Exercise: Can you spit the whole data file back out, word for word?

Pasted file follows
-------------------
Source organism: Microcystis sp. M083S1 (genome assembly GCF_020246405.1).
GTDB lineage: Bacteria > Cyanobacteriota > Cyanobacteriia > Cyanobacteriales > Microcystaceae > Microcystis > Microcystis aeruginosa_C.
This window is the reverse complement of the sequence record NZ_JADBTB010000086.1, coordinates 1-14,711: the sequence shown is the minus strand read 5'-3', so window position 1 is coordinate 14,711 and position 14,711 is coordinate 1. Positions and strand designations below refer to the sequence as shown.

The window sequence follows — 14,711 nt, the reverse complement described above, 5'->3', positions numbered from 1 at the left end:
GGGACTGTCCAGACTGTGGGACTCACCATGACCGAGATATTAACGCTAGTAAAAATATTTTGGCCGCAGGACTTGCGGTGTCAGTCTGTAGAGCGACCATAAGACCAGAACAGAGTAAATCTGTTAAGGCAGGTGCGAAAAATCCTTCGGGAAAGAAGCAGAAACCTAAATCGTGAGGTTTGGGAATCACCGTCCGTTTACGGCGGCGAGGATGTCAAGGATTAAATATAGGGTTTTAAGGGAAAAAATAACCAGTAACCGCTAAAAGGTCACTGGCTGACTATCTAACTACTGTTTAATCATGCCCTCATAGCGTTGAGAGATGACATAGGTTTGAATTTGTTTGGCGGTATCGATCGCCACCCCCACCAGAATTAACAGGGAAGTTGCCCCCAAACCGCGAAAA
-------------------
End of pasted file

Source organism: Microcystis sp. M083S1 (genome assembly GCF_020246405.1).
GTDB lineage: Bacteria > Cyanobacteriota > Cyanobacteriia > Cyanobacteriales > Microcystaceae > Microcystis > Microcystis aeruginosa_C.
This window is the reverse complement of the sequence record NZ_JADBTB010000086.1, coordinates 1-14,711: the sequence shown is the minus strand read 5'-3', so window position 1 is coordinate 14,711 and position 14,711 is coordinate 1. Positions and strand designations below refer to the sequence as shown.

The window sequence follows — 14,711 nt, the reverse complement described above, 5'->3', positions numbered from 1 at the left end:
GGGACTGTCCAGACTGTGGGACTCACCATGACCGAGATATTAACGCTAGTAAAAATATTTTGGCCGCAGGACTTGCGGTGTCAGTCTGTAGAGCGACCATAAGACCAGAACAGAGTAAATCTGTTAAGGCAGGTGCGAAAAATCCTTCGGGAAAGAAGCAGAAACCTAAATCGTGAGGTTTGGGAATCACCGTCCGTTTACGGCGGCGAGGATGTCAAGGATTAAATATAGGGTTTTAAGGGAAAAAATAACCAGTAACCGCTAAAAGGTCACTGGCTGACTATCTAACTACTGTTTAATCATGCCCTCATAGCGTTGAGAGATGACATAGGTTTGAATTTGTTTGGCGGTATCGATCGCCACCCCCACCAGAATTAACAGGGAAGTTGCCCCCAAACCGCGAAAA